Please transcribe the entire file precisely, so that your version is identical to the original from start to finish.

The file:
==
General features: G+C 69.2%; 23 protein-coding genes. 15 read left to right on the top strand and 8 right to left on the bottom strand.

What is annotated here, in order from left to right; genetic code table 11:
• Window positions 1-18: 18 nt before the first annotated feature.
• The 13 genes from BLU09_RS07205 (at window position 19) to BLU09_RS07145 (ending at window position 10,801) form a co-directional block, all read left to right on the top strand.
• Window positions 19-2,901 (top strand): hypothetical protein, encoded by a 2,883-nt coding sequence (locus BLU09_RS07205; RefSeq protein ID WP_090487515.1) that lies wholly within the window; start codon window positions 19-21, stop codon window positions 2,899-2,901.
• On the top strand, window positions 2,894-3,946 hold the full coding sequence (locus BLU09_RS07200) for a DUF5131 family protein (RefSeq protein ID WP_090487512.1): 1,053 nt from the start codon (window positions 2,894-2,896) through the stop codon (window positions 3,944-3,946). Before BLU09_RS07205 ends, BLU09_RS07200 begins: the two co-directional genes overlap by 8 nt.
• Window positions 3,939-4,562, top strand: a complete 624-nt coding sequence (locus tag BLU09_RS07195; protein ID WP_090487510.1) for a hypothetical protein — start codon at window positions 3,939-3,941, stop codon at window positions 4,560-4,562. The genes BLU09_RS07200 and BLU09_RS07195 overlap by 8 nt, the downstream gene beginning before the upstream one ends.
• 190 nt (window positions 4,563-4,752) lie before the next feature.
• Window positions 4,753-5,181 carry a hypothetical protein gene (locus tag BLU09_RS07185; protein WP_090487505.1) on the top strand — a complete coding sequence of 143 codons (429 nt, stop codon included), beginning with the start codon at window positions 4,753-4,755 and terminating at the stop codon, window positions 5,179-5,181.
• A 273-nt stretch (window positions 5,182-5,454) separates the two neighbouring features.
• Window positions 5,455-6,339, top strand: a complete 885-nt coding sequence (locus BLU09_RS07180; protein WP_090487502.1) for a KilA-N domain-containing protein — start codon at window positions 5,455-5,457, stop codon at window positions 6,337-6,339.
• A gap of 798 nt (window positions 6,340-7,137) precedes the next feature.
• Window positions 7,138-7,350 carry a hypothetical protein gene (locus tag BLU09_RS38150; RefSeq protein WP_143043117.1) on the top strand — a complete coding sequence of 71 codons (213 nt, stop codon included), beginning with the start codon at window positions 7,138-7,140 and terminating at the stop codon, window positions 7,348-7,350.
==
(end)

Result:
General features: G+C 69.2%; 23 protein-coding genes. 15 read left to right on the top strand and 8 right to left on the bottom strand.

What is annotated here, in order from left to right; genetic code table 11:
• Window positions 1-18: 18 nt before the first annotated feature.
• The 13 genes from BLU09_RS07205 (at window position 19) to BLU09_RS07145 (ending at window position 10,801) form a co-directional block, all read left to right on the top strand.
• Window positions 19-2,901 (top strand): hypothetical protein, encoded by a 2,883-nt coding sequence (locus BLU09_RS07205; RefSeq protein ID WP_090487515.1) that lies wholly within the window; start codon window positions 19-21, stop codon window positions 2,899-2,901.
• On the top strand, window positions 2,894-3,946 hold the full coding sequence (locus BLU09_RS07200) for a DUF5131 family protein (RefSeq protein ID WP_090487512.1): 1,053 nt from the start codon (window positions 2,894-2,896) through the stop codon (window positions 3,944-3,946). Before BLU09_RS07205 ends, BLU09_RS07200 begins: the two co-directional genes overlap by 8 nt.
• Window positions 3,939-4,562, top strand: a complete 624-nt coding sequence (locus tag BLU09_RS07195; protein ID WP_090487510.1) for a hypothetical protein — start codon at window positions 3,939-3,941, stop codon at window positions 4,560-4,562. The genes BLU09_RS07200 and BLU09_RS07195 overlap by 8 nt, the downstream gene beginning before the upstream one ends.
• 190 nt (window positions 4,563-4,752) lie before the next feature.
• Window positions 4,753-5,181 carry a hypothetical protein gene (locus tag BLU09_RS07185; protein WP_090487505.1) on the top strand — a complete coding sequence of 143 codons (429 nt, stop codon included), beginning with the start codon at window positions 4,753-4,755 and terminating at the stop codon, window positions 5,179-5,181.
• A 273-nt stretch (window positions 5,182-5,454) separates the two neighbouring features.
• Window positions 5,455-6,339, top strand: a complete 885-nt coding sequence (locus BLU09_RS07180; protein WP_090487502.1) for a KilA-N domain-containing protein — start codon at window positions 5,455-5,457, stop codon at window positions 6,337-6,339.
• A gap of 798 nt (window positions 6,340-7,137) precedes the next feature.
• Window positions 7,138-7,350 carry a hypothetical protein gene (locus tag BLU09_RS38150; RefSeq protein WP_143043117.1) on the top strand — a complete coding sequence of 71 codons (213 nt, stop codon included), beginning with the start codon at window positions 7,138-7,140 and terminating at the stop codon, window positions 7,348-7,350.